Indexed on: 24 Apr '13Published on: 24 Apr '13Published in: Atherosclerosis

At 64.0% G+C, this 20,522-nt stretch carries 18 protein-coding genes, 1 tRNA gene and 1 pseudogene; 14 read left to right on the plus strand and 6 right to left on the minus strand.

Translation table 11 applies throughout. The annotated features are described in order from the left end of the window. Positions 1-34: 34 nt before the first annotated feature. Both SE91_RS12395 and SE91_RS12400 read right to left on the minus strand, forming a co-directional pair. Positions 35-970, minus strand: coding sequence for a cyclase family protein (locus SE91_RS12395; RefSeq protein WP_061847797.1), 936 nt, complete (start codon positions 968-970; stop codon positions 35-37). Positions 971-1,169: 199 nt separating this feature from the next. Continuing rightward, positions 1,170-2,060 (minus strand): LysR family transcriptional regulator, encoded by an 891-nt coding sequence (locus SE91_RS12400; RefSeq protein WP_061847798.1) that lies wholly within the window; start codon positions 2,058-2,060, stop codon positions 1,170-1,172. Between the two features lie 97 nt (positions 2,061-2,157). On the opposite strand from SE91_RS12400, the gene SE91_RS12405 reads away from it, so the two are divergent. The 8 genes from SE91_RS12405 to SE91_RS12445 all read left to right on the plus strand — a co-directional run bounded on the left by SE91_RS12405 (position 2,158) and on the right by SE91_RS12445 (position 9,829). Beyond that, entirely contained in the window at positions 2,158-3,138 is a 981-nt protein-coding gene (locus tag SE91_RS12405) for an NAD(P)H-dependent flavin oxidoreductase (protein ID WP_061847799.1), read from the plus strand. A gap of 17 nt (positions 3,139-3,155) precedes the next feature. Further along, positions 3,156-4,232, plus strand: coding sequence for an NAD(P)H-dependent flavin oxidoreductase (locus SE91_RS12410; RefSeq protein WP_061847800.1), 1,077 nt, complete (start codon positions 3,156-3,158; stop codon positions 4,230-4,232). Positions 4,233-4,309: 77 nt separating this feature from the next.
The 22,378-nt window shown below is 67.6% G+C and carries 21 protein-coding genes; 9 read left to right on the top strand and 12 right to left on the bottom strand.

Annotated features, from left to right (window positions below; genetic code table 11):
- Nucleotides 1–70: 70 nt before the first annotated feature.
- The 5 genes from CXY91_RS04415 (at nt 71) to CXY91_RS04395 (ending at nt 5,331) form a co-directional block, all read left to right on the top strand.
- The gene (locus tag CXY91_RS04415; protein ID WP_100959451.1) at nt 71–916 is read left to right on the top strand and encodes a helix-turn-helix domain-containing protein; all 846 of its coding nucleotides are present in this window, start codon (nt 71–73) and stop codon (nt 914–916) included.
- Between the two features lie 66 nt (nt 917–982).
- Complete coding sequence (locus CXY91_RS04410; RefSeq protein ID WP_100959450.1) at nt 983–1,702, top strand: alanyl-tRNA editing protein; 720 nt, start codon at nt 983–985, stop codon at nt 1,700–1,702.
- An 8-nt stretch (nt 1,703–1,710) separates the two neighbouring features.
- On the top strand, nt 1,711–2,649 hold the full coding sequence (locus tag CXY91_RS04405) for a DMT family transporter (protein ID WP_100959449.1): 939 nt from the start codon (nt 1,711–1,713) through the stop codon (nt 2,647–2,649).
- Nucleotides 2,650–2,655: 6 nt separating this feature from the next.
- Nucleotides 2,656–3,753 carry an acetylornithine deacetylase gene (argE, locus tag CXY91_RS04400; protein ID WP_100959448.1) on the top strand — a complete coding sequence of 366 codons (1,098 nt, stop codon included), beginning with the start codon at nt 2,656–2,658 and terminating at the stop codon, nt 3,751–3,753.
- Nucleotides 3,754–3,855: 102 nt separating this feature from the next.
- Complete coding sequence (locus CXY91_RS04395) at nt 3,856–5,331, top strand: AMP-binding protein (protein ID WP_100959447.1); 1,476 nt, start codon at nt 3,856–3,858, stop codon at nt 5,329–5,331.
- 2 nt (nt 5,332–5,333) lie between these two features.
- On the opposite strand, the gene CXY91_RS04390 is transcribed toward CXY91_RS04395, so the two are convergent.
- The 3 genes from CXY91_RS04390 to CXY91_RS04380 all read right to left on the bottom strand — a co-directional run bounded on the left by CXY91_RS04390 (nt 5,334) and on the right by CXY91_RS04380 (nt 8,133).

Few studies have examined the relationship between vitamin D levels and incident cardiovascular events in large well-characterized patient cohorts. Therefore, our objective was to determine if low vitamin D levels predicted vascular complications of diabetes.Prospective analysis of 936 veterans with type 2 diabetes (59.7 ± 8.4 years, 96.9% male) who participated in the Veteran Affairs Diabetes Trial (VADT) was conducted. 25(OH)-vitamin D was measured a median of two years after entry and participants were subsequently followed 3.7 years. Hazard ratios (HRs) were calculated for cardiovascular endpoints in relation to 25(OH)-vitamin D quartile. For microvascular endpoints, logistic regression was used to calculate odds ratios.After adjusting for age, minority status, treatment arm and history of prior event, individuals in the lowest vitamin D quartile (i.e., 1-15.9 ng/ml) were at similar risk of MI [HR = 1.13 (95% CI: 0.53, 2.42)], CHD [HR = 0.87 (95% CI: 0.49, 1.55)], congestive heart failure [HR = 1.44 (95% CI: 0.67, 3.06)], and death from any cause [HR = 1.04 (95% CI: 0.53, 2.04)] as individuals in the highest vitamin D quartile (i.e., 29.9-77.2 ng/ml). Similarly, there were no differences in the odds associated with retinopathy or renal disease onset or progression in the lowest versus highest vitamin D quartile.These data indicate that vitamin D status had no significant impact on the incidence of vascular events in a cohort of high-risk veterans with diabetes in which traditional risk factors were managed according to current treatment guidelines.